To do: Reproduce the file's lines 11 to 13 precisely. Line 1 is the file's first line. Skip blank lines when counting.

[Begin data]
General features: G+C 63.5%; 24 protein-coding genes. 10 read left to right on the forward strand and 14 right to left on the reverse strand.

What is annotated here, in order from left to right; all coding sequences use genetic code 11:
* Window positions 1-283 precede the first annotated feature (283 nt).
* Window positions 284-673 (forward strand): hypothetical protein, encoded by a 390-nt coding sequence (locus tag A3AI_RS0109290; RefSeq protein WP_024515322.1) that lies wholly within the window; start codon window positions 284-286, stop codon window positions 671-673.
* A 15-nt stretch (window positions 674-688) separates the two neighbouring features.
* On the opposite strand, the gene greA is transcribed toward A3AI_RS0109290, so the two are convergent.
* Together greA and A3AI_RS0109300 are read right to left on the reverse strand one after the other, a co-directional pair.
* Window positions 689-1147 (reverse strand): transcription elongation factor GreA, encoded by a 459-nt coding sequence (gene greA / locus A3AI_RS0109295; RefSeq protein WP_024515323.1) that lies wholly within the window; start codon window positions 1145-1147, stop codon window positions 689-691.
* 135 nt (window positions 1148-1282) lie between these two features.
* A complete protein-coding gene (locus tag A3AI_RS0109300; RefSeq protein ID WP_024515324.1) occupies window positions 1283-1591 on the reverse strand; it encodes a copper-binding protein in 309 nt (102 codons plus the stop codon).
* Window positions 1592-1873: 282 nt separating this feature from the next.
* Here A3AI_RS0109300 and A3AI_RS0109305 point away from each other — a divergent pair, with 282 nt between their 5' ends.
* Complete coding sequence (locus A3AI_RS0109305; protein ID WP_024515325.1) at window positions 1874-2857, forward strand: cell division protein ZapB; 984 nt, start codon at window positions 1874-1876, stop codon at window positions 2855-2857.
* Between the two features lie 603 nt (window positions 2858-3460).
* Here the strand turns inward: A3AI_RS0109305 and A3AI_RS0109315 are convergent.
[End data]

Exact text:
* Window positions 1592-1873: 282 nt separating this feature from the next.
* Here A3AI_RS0109300 and A3AI_RS0109305 point away from each other — a divergent pair, with 282 nt between their 5' ends.
* Complete coding sequence (locus A3AI_RS0109305; protein ID WP_024515325.1) at window positions 1874-2857, forward strand: cell division protein ZapB; 984 nt, start codon at window positions 1874-1876, stop codon at window positions 2855-2857.